IMF boss, Strauss-Kahn charged with sex attack

Strauss-Khan - IMF head

The head of the International Monetary Fund, Dominique Strauss-Kahn, has been charged by New York police over an alleged sex attack on a hotel maid.

Mr Strauss-Kahn, 62, was taken off an Air France plane at JFK airport just minutes before it left for Paris.

Police say he faces three charges, including attempted rape. His lawyer told Reuters he would plead not guilty.

The married former French finance minister is also considered a possible Socialist candidate for the presidency.

The BBC’s Hugh Schofield, in Paris, says Mr Strauss-Kahn has been riding high in the polls and was seen as having a genuine chance of beating President Nicolas Sarkozy.

However, this incident is likely to kill off any chance of electoral success, Hugh Schofield says.

Mr Strauss-Kahn is expected to appear before a New York state court later on Sunday, Reuters reports.

He had been scheduled to meet German Chancellor Angela Merkel on Sunday, but that meeting has now been cancelled, reports say.

On Monday he had planned to attend a meeting of European Union finance ministers in Brussels on Monday to discuss the bailouts of Portugal and Greece.

Correspondents say his detention is likely to complicate ongoing efforts to stabilise the finances of struggling eurozone member states.

In a brief statement posted online on Sunday, an IMF spokeswoman acknowledged Mr Strauss-Kahn’s arrest and said the organisation would not comment on the case.

“The IMF remains fully functioning and operational,” she added.

‘Locked in’

Dominique Strauss-Kahn’s arrest unfolded in dramatic fashion as he was poised to fly to Europe.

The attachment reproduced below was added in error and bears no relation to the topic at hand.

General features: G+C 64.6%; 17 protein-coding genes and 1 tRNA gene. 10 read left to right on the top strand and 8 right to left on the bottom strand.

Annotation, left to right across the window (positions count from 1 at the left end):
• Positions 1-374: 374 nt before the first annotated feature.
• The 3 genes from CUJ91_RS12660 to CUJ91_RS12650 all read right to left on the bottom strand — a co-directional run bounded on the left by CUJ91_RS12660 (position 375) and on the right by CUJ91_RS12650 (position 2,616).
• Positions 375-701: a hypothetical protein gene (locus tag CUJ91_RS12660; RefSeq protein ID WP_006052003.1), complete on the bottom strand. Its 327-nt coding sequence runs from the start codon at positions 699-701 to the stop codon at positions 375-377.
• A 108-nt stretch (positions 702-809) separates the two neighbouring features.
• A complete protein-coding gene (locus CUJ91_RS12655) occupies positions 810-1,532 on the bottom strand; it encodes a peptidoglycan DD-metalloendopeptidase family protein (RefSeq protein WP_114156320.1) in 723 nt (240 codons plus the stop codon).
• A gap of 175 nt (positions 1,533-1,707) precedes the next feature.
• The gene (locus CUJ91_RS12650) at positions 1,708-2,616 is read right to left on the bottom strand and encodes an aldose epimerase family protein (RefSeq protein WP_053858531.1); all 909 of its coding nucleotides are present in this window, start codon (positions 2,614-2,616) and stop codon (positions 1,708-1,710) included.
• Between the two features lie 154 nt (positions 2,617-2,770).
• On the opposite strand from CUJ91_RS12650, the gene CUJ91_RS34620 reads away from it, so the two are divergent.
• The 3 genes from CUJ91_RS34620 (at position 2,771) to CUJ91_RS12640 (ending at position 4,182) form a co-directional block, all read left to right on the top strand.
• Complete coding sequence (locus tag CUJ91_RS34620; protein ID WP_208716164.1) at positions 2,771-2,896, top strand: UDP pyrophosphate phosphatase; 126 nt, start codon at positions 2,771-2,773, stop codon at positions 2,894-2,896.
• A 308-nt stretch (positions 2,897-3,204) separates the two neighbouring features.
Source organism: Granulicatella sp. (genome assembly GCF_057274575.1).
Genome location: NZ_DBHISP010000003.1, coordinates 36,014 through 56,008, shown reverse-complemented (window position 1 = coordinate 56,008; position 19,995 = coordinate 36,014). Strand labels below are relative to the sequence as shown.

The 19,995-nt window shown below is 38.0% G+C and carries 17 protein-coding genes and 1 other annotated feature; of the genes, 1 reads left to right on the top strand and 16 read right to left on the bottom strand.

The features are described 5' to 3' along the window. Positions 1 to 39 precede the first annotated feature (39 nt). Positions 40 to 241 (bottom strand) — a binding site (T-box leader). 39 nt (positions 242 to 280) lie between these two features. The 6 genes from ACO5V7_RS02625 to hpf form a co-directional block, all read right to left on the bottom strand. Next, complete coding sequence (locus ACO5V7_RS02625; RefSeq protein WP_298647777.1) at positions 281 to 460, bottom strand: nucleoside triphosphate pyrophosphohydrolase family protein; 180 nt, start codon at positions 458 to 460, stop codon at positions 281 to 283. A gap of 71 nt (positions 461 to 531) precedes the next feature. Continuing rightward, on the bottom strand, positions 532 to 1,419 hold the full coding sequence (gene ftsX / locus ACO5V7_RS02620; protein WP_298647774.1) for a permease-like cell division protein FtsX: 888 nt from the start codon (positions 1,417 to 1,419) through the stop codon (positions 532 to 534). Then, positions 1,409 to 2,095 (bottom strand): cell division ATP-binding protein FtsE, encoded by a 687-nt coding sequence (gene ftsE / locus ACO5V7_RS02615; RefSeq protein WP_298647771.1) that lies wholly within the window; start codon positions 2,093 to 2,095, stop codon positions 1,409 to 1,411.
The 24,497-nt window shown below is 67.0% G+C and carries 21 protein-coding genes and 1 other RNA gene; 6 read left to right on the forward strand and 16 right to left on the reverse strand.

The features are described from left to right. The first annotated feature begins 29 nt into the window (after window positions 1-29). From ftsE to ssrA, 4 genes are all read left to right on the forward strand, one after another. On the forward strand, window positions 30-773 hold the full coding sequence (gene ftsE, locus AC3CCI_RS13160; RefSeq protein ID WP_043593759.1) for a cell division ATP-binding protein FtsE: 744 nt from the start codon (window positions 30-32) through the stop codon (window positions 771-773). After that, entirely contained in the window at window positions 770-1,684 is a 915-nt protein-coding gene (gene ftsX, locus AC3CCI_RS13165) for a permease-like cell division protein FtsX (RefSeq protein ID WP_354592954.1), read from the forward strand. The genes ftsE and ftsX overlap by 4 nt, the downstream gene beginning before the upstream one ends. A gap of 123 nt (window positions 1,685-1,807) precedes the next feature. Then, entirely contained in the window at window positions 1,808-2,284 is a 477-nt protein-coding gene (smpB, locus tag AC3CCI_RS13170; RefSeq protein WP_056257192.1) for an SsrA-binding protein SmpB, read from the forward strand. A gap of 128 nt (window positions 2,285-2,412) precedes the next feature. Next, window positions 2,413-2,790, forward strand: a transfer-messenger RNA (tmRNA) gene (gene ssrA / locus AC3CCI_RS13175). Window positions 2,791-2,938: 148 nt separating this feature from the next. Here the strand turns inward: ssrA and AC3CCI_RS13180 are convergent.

A spokesman for New York’s Port Authority said they detained Mr Strauss-Kahn at JFK airport at the request of the New York Police Department (NYPD).

NYPD spokesman Paul Browne told the BBC Mr Strauss-Kahn had been charged with a criminal sexual act, attempted rape and unlawful imprisonment relating to an incident involving a 32-year-old woman.

The Frenchman stands accused of a sexual attack on a maid at a Manhattan hotel.

Mr Browne said the allegations had been made by a 32-year-old woman who worked at the hotel, which has been identified as the Sofitel near Times Square.

“We received a call that a chambermaid in a hotel in midtown Manhattan had been sexually assaulted by the occupant of a luxury suite at that hotel, and that that individual had fled,” Mr Browne told the BBC.

“The maid described being forcibly attacked, locked in the room and and sexually assaulted,” he said.

By the time police worked out that occupant of the room – described by the New York Times as a luxury suite costing $3,000 per night (£1,900) – was Mr Strauss-Kahn, the IMF chief was on board an Air France plane at John F Kennedy airport, about to depart for Paris.

“Our detectives requested of the airport authorities that they stop the plane from leaving, went to the airport and took him into custody,” Mr Browne said.

“If our officers had been 10 minutes later he would have been in the air and on their way to France.”

The woman has been treated at hospital for minor injuries, said Mr Browne.

He said Mr Strauss-Kahn appeared to have left the hotel “in a hurry”, leaving his mobile phone and other personal belongings behind.

‘Error of judgement’

Mr Strauss-Kahn ran for leadership of the French Socialist Party in 2006 but lost to Segolene Royale.

He was appointed managing director of the IMF the following year.

Mr Strauss-Kahn has won praise for his stewardship of the IMF, which he has guided through difficult times including the recent world financial crisis.

But in 2008 he was investigated by the IMF board over his relationship with a female member of his staff.

The board ruled his actions “reflected a serious error of judgment” but that the relationship had been consensual. He apologised to IMF staff and his wife, French TV personality Anne Sinclair.

Mr Strauss-Kahn has not yet announced whether he intends to run in the 2012 French presidential elections, but had widely been expected to do so.
Source: BBC

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